My identity has always been stuck in-between the ends of different spectrums. I am bisexual, femme, and mixed race. The way I present myself as a queer multiracial woman has never really been accepted in the communities I'm part of. Never queer enough, never light enough, never dark enough, never masculine enough to fit the stereotype of women who love women.
My friends and colleagues have always known me as a strong and determined person but I have often been described as aloof and cold. Little did people know that I was wearing a mask that was constructed from all the expectations that my upbringing and society had heaped on me. I didn’t really know what my real self wanted or how she wanted to move through the world.
I spent my queer teenage years in Russia, where looking gay was both an act of resistance and a sign of conformity. It was a rebellion because wearing short hair and boy clothes were like screaming “yes, we exist, we are here, we are taking up space, despite all the fear and violence we deal with”. It was conformity because at the time there was only one way to be a “good queer” – you had to have short hair and boy clothes if you wanted to be taken seriously by the community.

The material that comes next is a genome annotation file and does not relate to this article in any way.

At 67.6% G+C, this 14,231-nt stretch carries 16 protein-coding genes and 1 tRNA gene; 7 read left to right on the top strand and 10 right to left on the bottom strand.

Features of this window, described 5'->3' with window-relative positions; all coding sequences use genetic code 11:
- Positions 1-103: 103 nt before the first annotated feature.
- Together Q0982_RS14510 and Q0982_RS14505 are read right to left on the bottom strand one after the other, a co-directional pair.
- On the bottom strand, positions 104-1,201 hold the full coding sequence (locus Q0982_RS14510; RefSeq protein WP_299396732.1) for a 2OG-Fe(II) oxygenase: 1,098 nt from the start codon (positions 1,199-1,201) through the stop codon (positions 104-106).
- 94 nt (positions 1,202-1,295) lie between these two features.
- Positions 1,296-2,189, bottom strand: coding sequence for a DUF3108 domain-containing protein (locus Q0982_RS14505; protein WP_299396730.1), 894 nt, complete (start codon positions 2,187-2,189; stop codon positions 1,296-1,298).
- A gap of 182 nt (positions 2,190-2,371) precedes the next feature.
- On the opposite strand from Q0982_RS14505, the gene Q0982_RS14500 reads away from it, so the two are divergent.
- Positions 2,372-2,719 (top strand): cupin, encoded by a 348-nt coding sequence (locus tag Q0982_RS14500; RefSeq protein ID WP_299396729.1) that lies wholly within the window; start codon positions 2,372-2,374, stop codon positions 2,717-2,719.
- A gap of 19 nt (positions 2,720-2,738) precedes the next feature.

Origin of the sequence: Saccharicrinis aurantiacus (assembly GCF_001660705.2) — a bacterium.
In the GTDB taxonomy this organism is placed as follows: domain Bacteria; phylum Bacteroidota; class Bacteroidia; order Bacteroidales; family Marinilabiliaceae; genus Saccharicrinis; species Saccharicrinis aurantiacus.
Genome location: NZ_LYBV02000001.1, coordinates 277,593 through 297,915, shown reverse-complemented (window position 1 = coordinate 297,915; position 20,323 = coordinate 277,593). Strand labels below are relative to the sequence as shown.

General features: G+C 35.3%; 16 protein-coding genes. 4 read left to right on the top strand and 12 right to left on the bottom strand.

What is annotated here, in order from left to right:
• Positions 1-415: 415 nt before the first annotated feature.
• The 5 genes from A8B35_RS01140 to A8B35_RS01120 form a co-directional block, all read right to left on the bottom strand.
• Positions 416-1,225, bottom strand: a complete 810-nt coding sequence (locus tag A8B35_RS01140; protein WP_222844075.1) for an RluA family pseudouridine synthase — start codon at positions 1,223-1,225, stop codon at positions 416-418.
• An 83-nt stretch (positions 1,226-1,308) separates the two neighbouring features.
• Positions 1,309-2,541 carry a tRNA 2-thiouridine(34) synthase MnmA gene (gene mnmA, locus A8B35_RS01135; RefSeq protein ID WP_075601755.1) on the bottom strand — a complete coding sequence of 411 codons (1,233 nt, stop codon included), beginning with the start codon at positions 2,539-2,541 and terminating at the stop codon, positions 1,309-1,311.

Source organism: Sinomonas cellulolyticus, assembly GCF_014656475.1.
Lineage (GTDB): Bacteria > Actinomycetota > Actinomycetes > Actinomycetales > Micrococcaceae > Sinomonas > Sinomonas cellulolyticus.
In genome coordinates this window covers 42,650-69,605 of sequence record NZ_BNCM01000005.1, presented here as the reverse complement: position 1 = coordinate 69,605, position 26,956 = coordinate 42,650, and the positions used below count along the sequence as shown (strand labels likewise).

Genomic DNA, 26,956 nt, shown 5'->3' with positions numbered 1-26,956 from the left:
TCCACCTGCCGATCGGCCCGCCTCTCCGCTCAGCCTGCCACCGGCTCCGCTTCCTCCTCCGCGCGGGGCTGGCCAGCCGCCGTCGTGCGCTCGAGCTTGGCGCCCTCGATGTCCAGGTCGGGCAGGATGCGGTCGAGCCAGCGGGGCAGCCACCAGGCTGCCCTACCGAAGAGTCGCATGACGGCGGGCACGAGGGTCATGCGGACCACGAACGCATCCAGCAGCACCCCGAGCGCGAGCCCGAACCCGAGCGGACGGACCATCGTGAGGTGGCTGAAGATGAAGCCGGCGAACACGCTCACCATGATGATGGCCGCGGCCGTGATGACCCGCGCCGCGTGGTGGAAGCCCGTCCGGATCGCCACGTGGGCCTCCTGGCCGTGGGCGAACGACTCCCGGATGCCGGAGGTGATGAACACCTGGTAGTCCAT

Everyone with Crohns Disease has a story to tell. For me, it had a fairly tight grip until I was 30 and was a very private illness. I’m a woman, and however wrong it may have been, it made me feel less feminine to discuss the symptoms. Everything took planning, even facing a plate of food. I was conflicted by hunger and fear. The potential for pain and embarrassment in getting it wrong was too great not to consider.
I was always a tomboy and I still think boys had more fun going on a pirate’s treasure hunts or pretending to fly to the moon or be a superhero while girls would pretend to be grownups raising families and paying bills on our pink calculators, or be princesses or hairdressers!
Since I shaved my head I’ve found times when I’ve really not felt feminine. I stopped shaving and that made me feel unfeminine at times too. I realised (and am still realising) that femininity is not defined by how I look or act and that being a woman can’t be boxed.